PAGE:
Lockups  An agreement by the company, directors, officers and certain stockholders to not sell any company securities for a prescribed period of time after the IPO, typically 180 days.

Over-allotment option (or Green Shoe, “shoe”)  An option that gives the underwriters the option to purchase up to 15% additional shares, on the same terms that they purchased the original shares, for a period up to 30 days after the initial public offering.

Pre-filing period  The period after the company becomes “in registration” and before the company has filed its registration statement. There is no bright line as to when a company first becomes “in registration,” but, at the latest, a company is in registration once it reaches an understanding with a managing underwriter to lead its public offering. During the so-called “pre-filing period” of the IPO, the company and underwriters may not solicit offers to buy the company’s securities to be offered in the IPO.

Price range  The range of prices per share stated in the preliminary prospectus as the range in which the company expects it will ultimately price its stock for sale to the public.

Pricing  The determination by the company of the per share price at which the company will offer its stock to the public, after consultation with the underwriters following the road show and effec- tiveness of the registration statement.

Pricing committee  A board committee, usually comprised of the CEO, CFO and one or two inde- pendent directors, that will determine at pricing the final offering price and approve the underwriting agreement.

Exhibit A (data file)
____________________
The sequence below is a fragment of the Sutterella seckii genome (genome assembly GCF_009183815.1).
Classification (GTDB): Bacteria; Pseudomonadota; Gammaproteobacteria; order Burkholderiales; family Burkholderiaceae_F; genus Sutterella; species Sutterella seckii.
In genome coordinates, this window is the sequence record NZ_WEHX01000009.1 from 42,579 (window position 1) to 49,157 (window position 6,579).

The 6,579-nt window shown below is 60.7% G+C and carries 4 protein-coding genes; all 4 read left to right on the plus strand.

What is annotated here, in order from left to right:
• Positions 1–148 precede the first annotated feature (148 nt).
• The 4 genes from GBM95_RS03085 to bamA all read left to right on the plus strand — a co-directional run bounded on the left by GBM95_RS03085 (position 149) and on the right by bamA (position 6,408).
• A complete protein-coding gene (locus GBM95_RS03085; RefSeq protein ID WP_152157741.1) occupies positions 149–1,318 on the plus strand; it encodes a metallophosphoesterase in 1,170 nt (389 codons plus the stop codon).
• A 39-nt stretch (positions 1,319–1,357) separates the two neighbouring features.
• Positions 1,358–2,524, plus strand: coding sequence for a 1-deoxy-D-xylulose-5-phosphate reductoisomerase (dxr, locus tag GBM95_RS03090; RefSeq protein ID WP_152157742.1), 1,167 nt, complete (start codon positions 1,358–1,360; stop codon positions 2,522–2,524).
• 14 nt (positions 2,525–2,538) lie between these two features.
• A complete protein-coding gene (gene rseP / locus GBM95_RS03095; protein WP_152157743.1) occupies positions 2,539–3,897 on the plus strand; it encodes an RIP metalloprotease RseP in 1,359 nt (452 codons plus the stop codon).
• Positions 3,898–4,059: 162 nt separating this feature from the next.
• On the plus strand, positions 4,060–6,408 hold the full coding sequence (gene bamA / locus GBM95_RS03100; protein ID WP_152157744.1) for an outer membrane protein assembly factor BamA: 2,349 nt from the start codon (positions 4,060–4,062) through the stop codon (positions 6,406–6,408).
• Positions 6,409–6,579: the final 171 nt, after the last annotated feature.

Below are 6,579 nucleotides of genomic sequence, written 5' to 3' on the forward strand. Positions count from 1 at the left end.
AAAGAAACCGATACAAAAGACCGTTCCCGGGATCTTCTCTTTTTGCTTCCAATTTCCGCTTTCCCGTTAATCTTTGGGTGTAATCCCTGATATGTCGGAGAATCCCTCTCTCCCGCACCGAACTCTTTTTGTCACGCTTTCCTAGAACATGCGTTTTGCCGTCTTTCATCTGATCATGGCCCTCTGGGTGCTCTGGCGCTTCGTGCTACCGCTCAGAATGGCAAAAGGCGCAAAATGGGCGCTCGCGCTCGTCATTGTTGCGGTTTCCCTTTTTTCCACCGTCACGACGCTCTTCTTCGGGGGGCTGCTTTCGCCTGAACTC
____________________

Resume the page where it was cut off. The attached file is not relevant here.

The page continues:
Prospectus  The “glossy” portion of the registration statement given to prospective investors.

Red herring or “reds”  The preliminary prospectus, printed with a red legend on the side of the cover stating that the prospectus is subject to completion.

Response letter  A letter from the company or counsel for the company, responding to the SEC’s comments on the registration statement.

Road show  Representatives from the company meet with prospective investors (generally, institu- tional investors such as mutual funds, pension funds and the like) in various cities and make presen- tations about the company.

Road show presentation  The slide show presentation (and related remarks) prepared for investor presentations on the road show.

Sarbanes-Oxley (or Sarbox, Sox)  The Sarbanes-Oxley Act of 2002, which was the source of a great number of securities reforms increasing the legal compliance requirements of public companies.

SEC  The U.S. Securities and Exchange Commission.

Securities Act (or ’33 Act)  The Securities Act of 1933, as amended, and associated rules and regula- tions of the SEC

Summary (or Box)  The summary of the company and offering contained in the front of the pro- spectus, usually surrounded by a box border.

S-1  The Form S-1 is the registration statement filed with the SEC to register securities for an offer- ing. It includes the prospectus.

S-K  Regulation S-K includes and describes items of disclosure required to be included in the nonfi- nancial portion of the registration statement on Form S-1.

S-X  Regulation S-X includes and describes items of disclosure required to be included in the finan- cial portion of the registration statement on Form S‑1.

Window  The theoretical period in which the company may optimally sell, or may only be able to sell, its stock in the IPO.